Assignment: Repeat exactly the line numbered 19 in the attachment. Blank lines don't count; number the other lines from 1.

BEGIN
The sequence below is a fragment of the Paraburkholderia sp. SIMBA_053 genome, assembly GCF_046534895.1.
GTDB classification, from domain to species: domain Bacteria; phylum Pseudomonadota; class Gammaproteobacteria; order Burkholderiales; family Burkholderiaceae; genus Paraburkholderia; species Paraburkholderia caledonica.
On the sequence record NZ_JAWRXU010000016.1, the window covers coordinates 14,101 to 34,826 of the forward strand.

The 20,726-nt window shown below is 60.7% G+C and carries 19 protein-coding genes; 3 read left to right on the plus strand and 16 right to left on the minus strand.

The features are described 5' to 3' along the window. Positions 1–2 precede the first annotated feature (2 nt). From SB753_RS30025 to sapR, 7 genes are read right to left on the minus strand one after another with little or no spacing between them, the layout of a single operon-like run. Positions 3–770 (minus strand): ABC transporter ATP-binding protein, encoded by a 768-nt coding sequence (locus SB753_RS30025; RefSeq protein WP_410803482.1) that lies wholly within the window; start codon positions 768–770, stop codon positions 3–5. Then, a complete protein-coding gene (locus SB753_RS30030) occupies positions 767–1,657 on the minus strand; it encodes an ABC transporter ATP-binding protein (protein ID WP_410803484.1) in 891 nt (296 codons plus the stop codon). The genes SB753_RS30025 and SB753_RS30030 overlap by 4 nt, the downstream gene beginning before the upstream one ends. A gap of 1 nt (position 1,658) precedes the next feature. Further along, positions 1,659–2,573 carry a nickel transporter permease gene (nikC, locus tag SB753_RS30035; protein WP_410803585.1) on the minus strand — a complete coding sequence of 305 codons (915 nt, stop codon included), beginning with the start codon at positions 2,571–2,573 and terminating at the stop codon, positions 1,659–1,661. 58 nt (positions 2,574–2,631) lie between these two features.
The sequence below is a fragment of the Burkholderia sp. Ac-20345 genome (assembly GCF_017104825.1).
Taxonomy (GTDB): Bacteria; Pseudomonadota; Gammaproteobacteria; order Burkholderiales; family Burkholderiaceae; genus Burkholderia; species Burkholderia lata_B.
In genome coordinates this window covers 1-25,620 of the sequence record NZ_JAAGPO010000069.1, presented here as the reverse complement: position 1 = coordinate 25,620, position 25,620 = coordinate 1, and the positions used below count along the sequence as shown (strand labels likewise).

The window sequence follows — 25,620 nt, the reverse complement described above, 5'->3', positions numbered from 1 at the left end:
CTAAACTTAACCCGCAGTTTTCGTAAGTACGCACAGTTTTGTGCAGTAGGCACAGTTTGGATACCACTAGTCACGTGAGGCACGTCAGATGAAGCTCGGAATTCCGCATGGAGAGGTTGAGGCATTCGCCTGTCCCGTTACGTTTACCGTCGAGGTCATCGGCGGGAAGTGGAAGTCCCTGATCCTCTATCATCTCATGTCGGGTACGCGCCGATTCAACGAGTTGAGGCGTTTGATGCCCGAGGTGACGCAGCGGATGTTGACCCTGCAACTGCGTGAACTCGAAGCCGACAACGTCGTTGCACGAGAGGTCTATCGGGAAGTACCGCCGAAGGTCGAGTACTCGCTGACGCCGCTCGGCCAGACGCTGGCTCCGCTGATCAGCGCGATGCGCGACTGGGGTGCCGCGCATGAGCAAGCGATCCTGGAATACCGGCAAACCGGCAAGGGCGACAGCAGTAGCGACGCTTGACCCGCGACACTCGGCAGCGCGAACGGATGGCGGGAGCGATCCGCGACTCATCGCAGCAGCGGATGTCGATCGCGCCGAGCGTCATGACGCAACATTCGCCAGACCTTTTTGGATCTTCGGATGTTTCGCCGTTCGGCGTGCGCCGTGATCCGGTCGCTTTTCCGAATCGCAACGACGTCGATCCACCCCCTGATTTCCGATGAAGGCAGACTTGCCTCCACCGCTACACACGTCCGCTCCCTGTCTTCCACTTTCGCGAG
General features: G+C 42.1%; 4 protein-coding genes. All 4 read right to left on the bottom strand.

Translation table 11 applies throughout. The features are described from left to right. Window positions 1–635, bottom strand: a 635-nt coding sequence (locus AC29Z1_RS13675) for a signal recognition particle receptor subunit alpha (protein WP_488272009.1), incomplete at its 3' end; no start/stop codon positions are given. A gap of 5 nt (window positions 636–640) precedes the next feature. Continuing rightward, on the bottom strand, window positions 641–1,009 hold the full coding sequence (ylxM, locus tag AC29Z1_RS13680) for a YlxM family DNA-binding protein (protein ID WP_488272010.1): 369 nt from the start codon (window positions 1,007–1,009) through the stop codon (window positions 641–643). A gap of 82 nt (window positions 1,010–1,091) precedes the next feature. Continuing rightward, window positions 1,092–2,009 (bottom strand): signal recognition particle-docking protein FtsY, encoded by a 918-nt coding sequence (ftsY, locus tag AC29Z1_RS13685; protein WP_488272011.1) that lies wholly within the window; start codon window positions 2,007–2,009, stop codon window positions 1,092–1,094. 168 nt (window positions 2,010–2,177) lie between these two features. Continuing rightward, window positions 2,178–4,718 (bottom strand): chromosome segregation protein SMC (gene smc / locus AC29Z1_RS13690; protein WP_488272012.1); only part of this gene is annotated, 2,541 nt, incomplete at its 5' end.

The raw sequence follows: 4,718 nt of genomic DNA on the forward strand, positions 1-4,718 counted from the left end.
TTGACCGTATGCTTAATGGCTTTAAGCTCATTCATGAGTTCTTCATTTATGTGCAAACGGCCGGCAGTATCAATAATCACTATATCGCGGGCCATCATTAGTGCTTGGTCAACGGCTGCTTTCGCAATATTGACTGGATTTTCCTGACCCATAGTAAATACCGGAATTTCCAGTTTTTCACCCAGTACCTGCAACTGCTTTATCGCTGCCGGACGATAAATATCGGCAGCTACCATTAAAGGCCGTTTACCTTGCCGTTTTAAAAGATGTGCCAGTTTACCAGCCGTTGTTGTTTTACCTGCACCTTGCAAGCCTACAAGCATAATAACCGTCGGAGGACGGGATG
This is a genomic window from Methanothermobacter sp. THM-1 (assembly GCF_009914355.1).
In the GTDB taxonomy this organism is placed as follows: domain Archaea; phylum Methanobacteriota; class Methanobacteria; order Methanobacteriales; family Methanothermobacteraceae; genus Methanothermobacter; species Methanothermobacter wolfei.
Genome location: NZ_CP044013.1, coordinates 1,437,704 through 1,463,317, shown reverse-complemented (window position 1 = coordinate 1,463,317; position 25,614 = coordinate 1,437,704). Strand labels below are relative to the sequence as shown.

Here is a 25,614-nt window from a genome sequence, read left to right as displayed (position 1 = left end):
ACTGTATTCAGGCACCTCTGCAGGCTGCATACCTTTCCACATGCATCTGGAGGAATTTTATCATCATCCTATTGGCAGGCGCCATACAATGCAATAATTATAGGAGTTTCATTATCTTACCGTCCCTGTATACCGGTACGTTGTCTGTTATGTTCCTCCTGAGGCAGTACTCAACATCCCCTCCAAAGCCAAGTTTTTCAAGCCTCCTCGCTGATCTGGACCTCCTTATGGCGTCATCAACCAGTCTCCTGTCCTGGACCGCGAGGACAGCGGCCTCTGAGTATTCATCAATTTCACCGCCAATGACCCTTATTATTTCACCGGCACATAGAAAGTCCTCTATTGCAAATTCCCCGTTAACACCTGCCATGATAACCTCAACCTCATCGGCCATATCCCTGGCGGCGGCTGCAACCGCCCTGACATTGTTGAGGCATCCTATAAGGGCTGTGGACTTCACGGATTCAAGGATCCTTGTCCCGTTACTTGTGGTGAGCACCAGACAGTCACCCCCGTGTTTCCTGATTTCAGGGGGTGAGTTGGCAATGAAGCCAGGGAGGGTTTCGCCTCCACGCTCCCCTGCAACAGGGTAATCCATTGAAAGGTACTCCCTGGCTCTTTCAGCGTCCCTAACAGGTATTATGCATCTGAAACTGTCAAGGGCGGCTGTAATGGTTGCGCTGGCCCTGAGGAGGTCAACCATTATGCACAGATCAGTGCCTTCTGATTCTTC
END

ACTGTATTCAGGCACCTCTGCAGGCTGCATACCTTTCCACATGCATCTGGAGGAATTTTATCATCATCCTATTGGCAGGCGCCATACAATGCAATAATTATAGGAGTTTCATTATCTTACCGTCCCTGTATACCGGTACGTTGTCTGTTATGTTCCTCCTGAGGCAGTACTCAACATCCCCTCCAAAGCCAAGTTTTTCAAGCCTCCTCGCTGATCTGGACCTCCTTATGGCGTCATCAACCAGTCTCCTGTCCTGGACCGCGAGGACAGCGGCCTCTGAGTATTCATCAATTTCACCGCCAATGACCCTTATTATTTCACCGGCACATAGAAAGTCCTCTATTGCAAATTCCCCGTTAACACCTGCCATGATAACCTCAACCTCATCGGCCATATCCCTGGCGGCGGCTGCAACCGCCCTGACATTGTTGAGGCATCCTATAAGGGCTGTGGACTTCACGGATTCAAGGATCCTTGTCCCGTTACTTGTGGTGAGCACCAGACAGTCACCCCCGTGTTTCCTGATTTCAGGGGGTGAGTTGGCAATGAAGCCAGGGAGGGTTTCGCCTCCACGCTCCCCTGCAACAGGGTAATCCATTGAAAGGTACTCCCTGGCTCTTTCAGCGTCCCTAACAGGTATTATGCATCTGAAACTGTCAAGGGCGGCTGTAATGGTTGCGCTGGCCCTGAGGAGGTCAACCATTATGCACAGATCAGTGCCTTCTGATTCTTC